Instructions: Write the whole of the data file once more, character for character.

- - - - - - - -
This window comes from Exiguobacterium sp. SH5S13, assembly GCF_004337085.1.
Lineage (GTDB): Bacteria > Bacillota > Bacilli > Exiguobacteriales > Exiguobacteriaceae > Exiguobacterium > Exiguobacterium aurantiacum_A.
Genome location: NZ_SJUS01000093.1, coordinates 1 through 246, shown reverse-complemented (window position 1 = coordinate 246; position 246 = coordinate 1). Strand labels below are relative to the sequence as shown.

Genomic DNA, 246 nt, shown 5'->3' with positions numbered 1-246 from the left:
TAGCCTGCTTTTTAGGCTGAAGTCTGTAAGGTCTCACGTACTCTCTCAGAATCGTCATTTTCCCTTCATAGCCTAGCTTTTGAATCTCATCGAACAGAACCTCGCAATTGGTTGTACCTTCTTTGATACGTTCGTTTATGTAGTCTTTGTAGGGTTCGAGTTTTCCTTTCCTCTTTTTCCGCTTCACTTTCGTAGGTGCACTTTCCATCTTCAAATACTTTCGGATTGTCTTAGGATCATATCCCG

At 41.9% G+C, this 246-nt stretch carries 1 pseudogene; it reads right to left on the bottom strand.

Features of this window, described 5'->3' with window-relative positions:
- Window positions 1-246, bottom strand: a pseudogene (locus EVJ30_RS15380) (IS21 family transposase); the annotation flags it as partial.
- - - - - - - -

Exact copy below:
This window comes from Exiguobacterium sp. SH5S13, assembly GCF_004337085.1.
Lineage (GTDB): Bacteria > Bacillota > Bacilli > Exiguobacteriales > Exiguobacteriaceae > Exiguobacterium > Exiguobacterium aurantiacum_A.
Genome location: NZ_SJUS01000093.1, coordinates 1 through 246, shown reverse-complemented (window position 1 = coordinate 246; position 246 = coordinate 1). Strand labels below are relative to the sequence as shown.

Genomic DNA, 246 nt, shown 5'->3' with positions numbered 1-246 from the left:
TAGCCTGCTTTTTAGGCTGAAGTCTGTAAGGTCTCACGTACTCTCTCAGAATCGTCATTTTCCCTTCATAGCCTAGCTTTTGAATCTCATCGAACAGAACCTCGCAATTGGTTGTACCTTCTTTGATACGTTCGTTTATGTAGTCTTTGTAGGGTTCGAGTTTTCCTTTCCTCTTTTTCCGCTTCACTTTCGTAGGTGCACTTTCCATCTTCAAATACTTTCGGATTGTCTTAGGATCATATCCCG

At 41.9% G+C, this 246-nt stretch carries 1 pseudogene; it reads right to left on the bottom strand.

Features of this window, described 5'->3' with window-relative positions:
- Window positions 1-246, bottom strand: a pseudogene (locus EVJ30_RS15380) (IS21 family transposase); the annotation flags it as partial.